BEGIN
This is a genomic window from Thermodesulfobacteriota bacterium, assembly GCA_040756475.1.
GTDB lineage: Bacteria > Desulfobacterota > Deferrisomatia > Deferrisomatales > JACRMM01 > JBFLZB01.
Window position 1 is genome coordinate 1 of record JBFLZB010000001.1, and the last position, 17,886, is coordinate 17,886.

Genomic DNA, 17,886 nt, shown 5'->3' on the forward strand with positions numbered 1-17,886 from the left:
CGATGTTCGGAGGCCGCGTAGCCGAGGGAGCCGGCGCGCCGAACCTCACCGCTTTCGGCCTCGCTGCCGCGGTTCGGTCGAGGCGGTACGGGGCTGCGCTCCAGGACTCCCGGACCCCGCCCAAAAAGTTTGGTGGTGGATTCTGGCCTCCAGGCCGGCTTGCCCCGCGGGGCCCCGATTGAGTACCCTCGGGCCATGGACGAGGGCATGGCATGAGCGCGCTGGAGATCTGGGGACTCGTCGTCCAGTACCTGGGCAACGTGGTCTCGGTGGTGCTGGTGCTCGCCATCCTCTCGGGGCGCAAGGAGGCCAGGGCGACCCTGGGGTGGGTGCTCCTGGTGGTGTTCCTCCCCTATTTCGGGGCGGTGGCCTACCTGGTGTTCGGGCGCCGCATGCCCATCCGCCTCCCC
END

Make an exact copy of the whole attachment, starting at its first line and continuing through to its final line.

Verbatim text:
This is a genomic window from Thermodesulfobacteriota bacterium, assembly GCA_040756475.1.
GTDB lineage: Bacteria > Desulfobacterota > Deferrisomatia > Deferrisomatales > JACRMM01 > JBFLZB01.
Window position 1 is genome coordinate 1 of record JBFLZB010000001.1, and the last position, 17,886, is coordinate 17,886.

Genomic DNA, 17,886 nt, shown 5'->3' on the forward strand with positions numbered 1-17,886 from the left:
CGATGTTCGGAGGCCGCGTAGCCGAGGGAGCCGGCGCGCCGAACCTCACCGCTTTCGGCCTCGCTGCCGCGGTTCGGTCGAGGCGGTACGGGGCTGCGCTCCAGGACTCCCGGACCCCGCCCAAAAAGTTTGGTGGTGGATTCTGGCCTCCAGGCCGGCTTGCCCCGCGGGGCCCCGATTGAGTACCCTCGGGCCATGGACGAGGGCATGGCATGAGCGCGCTGGAGATCTGGGGACTCGTCGTCCAGTACCTGGGCAACGTGGTCTCGGTGGTGCTGGTGCTCGCCATCCTCTCGGGGCGCAAGGAGGCCAGGGCGACCCTGGGGTGGGTGCTCCTGGTGGTGTTCCTCCCCTATTTCGGGGCGGTGGCCTACCTGGTGTTCGGGCGCCGCATGCCCATCCGCCTCCCC